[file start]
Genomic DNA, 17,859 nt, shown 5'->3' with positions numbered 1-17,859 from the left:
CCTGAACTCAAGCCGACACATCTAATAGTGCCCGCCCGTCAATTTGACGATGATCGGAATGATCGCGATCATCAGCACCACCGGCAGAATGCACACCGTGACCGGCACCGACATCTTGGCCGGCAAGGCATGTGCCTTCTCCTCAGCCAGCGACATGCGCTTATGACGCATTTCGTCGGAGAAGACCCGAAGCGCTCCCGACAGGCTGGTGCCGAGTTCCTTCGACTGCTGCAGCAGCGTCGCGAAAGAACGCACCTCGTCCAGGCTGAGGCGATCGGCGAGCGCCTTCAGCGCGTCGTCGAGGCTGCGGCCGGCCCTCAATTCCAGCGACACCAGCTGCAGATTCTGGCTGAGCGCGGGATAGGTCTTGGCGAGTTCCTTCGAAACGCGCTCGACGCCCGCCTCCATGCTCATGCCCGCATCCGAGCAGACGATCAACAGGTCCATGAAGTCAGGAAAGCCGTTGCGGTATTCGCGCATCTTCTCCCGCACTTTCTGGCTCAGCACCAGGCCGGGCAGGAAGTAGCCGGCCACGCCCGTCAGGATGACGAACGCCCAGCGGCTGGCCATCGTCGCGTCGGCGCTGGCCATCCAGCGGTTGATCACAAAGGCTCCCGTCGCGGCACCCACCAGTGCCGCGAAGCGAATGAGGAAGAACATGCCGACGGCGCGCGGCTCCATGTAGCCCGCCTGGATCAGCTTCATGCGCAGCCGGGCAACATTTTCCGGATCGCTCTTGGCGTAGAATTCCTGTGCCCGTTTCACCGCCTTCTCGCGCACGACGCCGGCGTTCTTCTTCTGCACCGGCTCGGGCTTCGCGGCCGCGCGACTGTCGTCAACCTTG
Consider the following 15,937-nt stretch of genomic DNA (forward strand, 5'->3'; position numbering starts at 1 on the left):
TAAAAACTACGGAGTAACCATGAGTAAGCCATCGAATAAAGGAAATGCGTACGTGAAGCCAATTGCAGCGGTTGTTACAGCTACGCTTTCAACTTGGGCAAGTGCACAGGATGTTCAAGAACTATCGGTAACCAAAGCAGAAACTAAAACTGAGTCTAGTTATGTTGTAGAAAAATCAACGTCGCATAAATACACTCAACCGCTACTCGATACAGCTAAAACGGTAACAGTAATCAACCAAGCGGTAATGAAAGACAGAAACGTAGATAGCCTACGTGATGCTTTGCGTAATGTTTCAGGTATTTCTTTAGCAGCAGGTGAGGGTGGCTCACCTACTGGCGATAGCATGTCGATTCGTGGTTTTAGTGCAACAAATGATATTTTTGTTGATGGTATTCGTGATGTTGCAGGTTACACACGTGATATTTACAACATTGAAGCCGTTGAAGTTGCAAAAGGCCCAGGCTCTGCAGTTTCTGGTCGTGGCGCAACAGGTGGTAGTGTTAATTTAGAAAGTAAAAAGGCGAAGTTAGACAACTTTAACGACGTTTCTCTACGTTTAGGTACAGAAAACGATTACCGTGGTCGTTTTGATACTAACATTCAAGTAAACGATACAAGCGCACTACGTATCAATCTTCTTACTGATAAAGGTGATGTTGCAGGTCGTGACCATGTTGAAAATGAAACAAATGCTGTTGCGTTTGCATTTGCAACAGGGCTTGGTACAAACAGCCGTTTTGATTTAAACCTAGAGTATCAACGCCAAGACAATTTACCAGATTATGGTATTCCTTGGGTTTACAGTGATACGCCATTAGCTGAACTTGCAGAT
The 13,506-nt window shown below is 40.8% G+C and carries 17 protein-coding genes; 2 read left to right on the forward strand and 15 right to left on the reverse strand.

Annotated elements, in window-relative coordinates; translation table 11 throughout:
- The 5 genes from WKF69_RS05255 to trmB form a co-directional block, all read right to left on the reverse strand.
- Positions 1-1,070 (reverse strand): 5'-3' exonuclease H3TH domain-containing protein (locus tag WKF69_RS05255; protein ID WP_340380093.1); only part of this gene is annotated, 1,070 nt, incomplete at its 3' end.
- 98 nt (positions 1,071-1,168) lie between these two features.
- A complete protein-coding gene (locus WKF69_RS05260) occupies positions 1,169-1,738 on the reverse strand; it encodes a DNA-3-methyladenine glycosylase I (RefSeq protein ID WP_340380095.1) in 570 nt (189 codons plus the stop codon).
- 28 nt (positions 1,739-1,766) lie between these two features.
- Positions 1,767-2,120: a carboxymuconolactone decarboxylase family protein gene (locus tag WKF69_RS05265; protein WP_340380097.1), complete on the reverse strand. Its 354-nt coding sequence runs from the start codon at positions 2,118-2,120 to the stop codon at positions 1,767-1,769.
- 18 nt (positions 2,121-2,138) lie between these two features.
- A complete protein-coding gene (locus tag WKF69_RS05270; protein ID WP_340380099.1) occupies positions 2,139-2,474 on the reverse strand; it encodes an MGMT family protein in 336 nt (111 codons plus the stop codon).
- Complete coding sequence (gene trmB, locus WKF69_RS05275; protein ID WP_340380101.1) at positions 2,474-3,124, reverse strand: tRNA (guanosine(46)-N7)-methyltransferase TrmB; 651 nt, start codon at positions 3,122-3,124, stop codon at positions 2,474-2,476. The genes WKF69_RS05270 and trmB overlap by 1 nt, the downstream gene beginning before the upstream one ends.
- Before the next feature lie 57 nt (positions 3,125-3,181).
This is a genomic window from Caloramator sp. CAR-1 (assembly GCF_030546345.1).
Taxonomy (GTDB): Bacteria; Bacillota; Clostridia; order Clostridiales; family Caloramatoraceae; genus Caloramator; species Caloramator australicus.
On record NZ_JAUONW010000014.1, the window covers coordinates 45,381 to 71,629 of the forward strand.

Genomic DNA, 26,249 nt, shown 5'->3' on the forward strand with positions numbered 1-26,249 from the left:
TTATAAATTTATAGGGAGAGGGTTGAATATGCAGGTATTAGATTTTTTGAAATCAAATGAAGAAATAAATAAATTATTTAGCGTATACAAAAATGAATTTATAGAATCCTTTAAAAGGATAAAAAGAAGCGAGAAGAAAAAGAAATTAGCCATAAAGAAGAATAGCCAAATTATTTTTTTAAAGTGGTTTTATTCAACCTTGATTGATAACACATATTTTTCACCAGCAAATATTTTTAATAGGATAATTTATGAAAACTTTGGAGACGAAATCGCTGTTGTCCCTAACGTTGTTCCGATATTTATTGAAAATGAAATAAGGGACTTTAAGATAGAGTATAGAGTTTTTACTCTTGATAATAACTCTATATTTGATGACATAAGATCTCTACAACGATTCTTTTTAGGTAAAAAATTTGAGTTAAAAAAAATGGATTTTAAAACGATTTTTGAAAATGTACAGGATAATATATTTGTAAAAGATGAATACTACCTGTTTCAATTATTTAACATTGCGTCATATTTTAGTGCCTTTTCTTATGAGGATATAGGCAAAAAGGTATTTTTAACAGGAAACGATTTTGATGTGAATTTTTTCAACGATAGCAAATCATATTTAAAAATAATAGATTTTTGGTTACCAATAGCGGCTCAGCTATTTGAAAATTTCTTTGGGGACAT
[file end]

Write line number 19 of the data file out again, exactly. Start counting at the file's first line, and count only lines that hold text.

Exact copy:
On record NZ_JAUONW010000014.1, the window covers coordinates 45,381 to 71,629 of the forward strand.